Carbohydrates serve 2 major functions: energy and structure. As energy, they can be simple for fast utilization or complex for storage. Simple sugars are monomers called monosaccharides. These are readily taken into cells and used immediately for energy. The most important monosaccharide is glucose (C6H12O6), since it is the preferred energy source for cells. The conversion of this chemical into cellular energy can be described by the equation below:
C6H12O6 (s) + 6 O2 (g) → 6 CO2 (g) + 6 H2O (l) + energy
Long polymers of carbohydrates are called polysaccharides and are not readily taken into cells for use as energy. These are used often for energy storage. Examples of energy storage molecules are: amylose or starch (plants) and glycogen (animals). Some polysaccharides are so long and complex that they are used for structure like cellulose in the cell walls of plants. Cellulose is very large and practically indigestible, making it unsuitable as a readily available energy source for cells.
Many monosaccharides such as glucose and fructose are reducing sugars, meaning that they possess free aldehyde or ketone groups that reduce weak oxidizing agents such as the copper in Benedict’s reagent. The double bond in the carbonyl group is a source of electrons that can be donated to something else. That is to say, those electrons can be “lost” by the sugar and “gained” by another chemical. Benedict’s reagent contains cupric (copper) ion complexed with citrate in alkaline solution. Benedict’s test identifies reducing sugars based on their ability to reduce the cupric (Cu2+) ions to cuprous oxide (Cu+) at basic (high) pH. Cuprous oxide is green to reddish orange. Roughly speaking, reduction is a type of chemical reaction that is paired with oxidation. In oxidation/reduction reactions (RedOx), some chemical loses electrons (oxidized) to another chemical that gains them (reduced). We remember whether a compound is reduced or gained by using the pnemonic: LEO goes GER or Loss of Electrons is Oxidation & Gain of Electrons is Reduction.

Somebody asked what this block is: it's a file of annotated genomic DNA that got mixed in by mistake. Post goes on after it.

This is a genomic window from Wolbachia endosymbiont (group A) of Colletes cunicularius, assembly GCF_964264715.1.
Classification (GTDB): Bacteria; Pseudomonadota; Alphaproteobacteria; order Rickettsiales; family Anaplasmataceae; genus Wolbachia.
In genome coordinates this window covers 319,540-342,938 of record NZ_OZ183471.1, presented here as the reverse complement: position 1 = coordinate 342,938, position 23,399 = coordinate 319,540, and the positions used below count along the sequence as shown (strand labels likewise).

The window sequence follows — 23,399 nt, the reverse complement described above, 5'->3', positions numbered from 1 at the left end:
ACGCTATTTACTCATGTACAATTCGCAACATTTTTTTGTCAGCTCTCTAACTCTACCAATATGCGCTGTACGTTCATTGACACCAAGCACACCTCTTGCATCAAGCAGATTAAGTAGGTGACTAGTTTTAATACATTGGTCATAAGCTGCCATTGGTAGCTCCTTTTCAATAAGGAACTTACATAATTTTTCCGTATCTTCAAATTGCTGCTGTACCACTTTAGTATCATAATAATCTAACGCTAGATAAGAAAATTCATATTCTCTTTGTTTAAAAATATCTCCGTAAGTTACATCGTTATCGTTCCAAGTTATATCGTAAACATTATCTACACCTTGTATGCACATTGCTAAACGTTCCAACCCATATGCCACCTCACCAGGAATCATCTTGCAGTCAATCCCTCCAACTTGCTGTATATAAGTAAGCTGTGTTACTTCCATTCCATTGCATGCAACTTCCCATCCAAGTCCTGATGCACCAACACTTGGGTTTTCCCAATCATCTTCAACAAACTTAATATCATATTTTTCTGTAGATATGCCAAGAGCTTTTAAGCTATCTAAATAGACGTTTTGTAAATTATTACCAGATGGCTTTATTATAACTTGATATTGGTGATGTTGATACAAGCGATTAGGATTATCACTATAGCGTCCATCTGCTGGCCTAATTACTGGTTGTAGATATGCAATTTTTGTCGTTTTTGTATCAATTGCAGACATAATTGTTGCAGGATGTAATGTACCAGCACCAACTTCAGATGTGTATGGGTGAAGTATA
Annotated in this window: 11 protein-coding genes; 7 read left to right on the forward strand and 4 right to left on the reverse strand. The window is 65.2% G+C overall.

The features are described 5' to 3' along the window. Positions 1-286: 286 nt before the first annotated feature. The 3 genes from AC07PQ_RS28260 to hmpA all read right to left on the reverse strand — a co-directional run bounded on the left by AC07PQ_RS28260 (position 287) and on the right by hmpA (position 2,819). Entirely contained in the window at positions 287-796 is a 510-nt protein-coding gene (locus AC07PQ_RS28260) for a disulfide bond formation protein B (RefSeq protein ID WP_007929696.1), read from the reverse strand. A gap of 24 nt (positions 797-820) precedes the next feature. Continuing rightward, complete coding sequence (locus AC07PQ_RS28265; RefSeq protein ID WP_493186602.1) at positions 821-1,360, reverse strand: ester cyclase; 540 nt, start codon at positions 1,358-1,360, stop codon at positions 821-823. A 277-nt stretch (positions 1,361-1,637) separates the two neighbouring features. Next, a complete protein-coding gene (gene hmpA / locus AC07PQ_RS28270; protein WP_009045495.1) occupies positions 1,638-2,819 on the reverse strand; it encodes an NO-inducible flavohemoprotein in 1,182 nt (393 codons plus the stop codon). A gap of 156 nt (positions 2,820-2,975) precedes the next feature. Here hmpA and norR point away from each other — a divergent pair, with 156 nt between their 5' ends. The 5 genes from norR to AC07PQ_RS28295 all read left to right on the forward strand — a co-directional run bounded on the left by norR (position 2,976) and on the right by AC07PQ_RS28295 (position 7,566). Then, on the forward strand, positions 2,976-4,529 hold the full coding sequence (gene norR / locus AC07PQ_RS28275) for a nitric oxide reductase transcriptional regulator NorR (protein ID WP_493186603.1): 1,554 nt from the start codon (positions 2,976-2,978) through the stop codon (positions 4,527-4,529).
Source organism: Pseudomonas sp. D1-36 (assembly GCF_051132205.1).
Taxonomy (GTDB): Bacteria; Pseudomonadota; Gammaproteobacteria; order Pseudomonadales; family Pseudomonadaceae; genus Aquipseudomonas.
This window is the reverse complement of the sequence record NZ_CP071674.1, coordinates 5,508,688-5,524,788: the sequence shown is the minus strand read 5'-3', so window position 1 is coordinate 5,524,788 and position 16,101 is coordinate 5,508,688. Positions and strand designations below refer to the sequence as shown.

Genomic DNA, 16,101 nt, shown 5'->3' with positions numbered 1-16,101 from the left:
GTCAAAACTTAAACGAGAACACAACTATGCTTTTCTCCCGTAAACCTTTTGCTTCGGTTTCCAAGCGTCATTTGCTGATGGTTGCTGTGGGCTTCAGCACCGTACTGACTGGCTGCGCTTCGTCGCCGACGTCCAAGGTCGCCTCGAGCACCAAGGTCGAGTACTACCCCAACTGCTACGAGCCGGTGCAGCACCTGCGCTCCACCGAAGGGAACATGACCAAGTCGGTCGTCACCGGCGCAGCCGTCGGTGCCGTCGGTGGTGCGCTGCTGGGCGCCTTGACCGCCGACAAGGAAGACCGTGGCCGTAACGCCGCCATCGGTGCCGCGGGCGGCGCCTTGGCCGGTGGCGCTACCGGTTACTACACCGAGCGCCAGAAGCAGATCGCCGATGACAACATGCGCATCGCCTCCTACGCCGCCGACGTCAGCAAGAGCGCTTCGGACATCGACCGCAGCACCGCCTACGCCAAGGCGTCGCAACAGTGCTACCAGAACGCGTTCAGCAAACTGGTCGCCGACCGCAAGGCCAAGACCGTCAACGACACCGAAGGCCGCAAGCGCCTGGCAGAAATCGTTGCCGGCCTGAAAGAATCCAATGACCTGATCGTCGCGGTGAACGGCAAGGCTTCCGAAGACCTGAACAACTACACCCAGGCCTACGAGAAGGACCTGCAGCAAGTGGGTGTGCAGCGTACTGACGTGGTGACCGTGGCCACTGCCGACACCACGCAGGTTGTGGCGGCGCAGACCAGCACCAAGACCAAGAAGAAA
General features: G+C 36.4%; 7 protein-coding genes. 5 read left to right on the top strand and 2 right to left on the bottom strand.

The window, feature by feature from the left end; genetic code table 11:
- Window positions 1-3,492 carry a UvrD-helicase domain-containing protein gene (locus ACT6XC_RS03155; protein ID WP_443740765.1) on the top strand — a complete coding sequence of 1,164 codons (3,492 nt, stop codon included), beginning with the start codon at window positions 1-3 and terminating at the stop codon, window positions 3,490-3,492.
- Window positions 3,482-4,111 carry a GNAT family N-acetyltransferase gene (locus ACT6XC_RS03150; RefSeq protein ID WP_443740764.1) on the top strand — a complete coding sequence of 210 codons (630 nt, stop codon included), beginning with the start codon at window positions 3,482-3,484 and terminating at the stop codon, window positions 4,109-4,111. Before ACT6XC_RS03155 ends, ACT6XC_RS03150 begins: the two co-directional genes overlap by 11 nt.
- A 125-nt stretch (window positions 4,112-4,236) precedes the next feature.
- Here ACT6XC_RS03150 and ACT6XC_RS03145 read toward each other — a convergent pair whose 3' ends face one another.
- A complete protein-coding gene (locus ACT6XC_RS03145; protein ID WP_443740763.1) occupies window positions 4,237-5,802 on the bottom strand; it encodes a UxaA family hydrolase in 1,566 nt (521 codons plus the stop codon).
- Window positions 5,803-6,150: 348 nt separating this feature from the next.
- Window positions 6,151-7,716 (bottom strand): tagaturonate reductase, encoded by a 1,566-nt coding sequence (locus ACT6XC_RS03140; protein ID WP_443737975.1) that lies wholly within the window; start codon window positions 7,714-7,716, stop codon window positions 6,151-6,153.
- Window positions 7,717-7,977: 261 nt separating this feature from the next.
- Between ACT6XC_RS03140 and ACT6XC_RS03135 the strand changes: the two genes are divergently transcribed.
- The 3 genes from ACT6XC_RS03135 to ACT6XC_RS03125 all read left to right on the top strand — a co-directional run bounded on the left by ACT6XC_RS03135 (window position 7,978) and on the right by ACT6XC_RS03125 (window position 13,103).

Monosaccharides are capable of isomerizing. This means they alternate in structure from a linear chain to a ring form in solution. In the chain form, the aldehyde is free to donate (lose) electrons to reduce another compound. When monosaccharides undergo dehydration synthesis to form polymers, they can no longer isomerize into chains with free aldehydes and are unable to act as reducing sugars. Green color indicates a small amount of reducing sugars, and reddish orange color indicates an abundance of reducing sugars. Non-reducing sugars produce no change in color (i.e., the solution remains blue).
Note: Cu2+ has fewer electrons than Cu+.
When monosaccharides undergo dehydration synthesis to form polymers, they can no longer isomerize into chains with free aldehydes and are unable to act as reducing sugars. Green color indicates a small amount of reducing sugars, and reddish orange color indicates an abundance of reducing sugars. Non-reducing sugars produce no change in color (i.e., the solution remains blue).
In food, more complex carbohydrates are derived from larger polysaccharides. These larger carbohydrates are fairly insoluble in water. Dietary fiber is name given to indigestible materials in food most often derived from the complex carbohydrates from vegetable material. Some of this material serves the plants as a structural component of the cells and is completely insoluble. Cellulose is the major structural carbohydrate found in plant cell walls. Similarly, animals and fungi have structural carbohydrates that are composed of the indigestible compound called chitin. We will not be testing for these items.